The accusation comes as the European Commission issued a preliminary ruling in which it stated that it does not believe Eircode confers an unfair advantage to An Post, following a complaint by the Freight Transport Association of Ireland.
The FTAI claimed An Post was the only delivery operator consulted during Eircode’s design phase, and that as a result of Eircode being a ‘random’ postcode, competitors will not be able to generate efficient delivery routes. The FTAI is to appeal the preliminary finding.
“The design issues with Eircode are so serious, and so consistent, that we do not believe they can be accounted for by the accidental creation of a ‘bad’ code. The only beneficiary — commercial, financial, and operational — is An Post,” the FTAI appeal states.
At the end of September Patricia Cronin, a senior official at the Department of Communications, issued a 14-page letter to the commission, stating that “Irish authorities do not accept that the operation of Eircode will result in an indirect financial advantage to An Post over its competitors”.
The FTAI appeal claims the department’s officials “depart materially from the factual position” when defending Eircode. “With respect to the official who expressed this opinion, she has neither the technical competence, the commercial knowledge, nor the evidence to substantiate her opinion,” the FTAI writes.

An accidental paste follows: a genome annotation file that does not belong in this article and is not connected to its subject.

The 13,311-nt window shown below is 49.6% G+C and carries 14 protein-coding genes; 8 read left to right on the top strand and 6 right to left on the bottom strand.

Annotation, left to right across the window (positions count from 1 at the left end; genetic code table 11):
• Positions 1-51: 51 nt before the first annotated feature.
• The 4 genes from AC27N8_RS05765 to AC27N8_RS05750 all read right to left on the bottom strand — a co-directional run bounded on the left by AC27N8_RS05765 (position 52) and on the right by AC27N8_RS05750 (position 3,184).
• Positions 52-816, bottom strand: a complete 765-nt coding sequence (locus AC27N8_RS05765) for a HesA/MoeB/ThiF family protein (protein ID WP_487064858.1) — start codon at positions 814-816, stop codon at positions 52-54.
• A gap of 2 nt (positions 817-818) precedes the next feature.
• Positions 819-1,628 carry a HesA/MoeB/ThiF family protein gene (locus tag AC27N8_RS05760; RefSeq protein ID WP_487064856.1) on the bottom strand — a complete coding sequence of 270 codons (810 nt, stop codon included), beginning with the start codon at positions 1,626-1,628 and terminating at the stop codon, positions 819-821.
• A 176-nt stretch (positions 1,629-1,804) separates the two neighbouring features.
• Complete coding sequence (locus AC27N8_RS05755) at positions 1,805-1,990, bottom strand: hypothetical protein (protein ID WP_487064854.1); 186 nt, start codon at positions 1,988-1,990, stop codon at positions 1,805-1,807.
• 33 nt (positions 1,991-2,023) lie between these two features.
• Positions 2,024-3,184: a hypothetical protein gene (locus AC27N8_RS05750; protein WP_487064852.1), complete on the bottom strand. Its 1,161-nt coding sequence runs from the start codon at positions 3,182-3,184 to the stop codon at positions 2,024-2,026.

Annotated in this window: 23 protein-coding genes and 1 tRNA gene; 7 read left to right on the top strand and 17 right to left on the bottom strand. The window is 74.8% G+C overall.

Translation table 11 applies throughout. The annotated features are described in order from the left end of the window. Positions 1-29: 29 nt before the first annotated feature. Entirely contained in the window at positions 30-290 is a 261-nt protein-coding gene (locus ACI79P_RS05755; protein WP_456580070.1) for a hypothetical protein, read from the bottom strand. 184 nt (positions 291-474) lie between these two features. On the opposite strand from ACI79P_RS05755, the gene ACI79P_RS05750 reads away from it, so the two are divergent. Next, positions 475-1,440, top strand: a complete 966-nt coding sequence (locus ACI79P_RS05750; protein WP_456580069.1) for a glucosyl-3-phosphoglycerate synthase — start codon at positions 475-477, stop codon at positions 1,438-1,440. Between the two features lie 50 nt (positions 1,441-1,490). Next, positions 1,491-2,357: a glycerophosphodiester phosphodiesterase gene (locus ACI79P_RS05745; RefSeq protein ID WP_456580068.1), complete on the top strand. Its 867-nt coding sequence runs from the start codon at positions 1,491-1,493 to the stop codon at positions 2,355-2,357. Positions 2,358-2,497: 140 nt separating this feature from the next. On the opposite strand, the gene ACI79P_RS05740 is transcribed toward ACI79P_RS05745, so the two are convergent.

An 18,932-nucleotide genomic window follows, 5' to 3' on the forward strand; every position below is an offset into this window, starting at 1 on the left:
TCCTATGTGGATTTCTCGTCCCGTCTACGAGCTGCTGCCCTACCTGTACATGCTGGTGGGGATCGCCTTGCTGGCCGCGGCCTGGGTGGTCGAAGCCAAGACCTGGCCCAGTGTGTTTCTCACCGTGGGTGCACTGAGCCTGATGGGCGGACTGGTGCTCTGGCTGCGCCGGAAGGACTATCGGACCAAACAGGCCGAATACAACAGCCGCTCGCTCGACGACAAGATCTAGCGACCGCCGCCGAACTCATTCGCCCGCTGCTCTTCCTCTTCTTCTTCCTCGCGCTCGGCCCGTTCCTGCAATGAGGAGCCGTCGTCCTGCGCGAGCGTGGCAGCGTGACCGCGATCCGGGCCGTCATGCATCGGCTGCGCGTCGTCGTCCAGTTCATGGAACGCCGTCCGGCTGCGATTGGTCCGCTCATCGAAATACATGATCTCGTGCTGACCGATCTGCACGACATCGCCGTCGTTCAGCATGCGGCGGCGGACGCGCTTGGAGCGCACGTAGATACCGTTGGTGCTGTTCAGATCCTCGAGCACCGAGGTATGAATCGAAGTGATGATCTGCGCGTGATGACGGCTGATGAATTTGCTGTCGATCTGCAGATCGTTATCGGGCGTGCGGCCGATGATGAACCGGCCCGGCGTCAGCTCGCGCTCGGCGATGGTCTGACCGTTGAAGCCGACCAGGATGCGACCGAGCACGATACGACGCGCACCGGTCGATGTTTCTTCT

The FTAI appeal also draws upon the recent finding of the Comptroller and Auditor General, who queried the assumptions made by the department when calculating Eircode’s benefits. “We have shown that [the department] is willing to make assertions which are misleading or untrue in support of Eircode. We ask you to consider the credibility and truthfulness of the parties before reaching a final determination,” it claims.
The Department of Communications declined to comment on the Commission’s preliminary finding.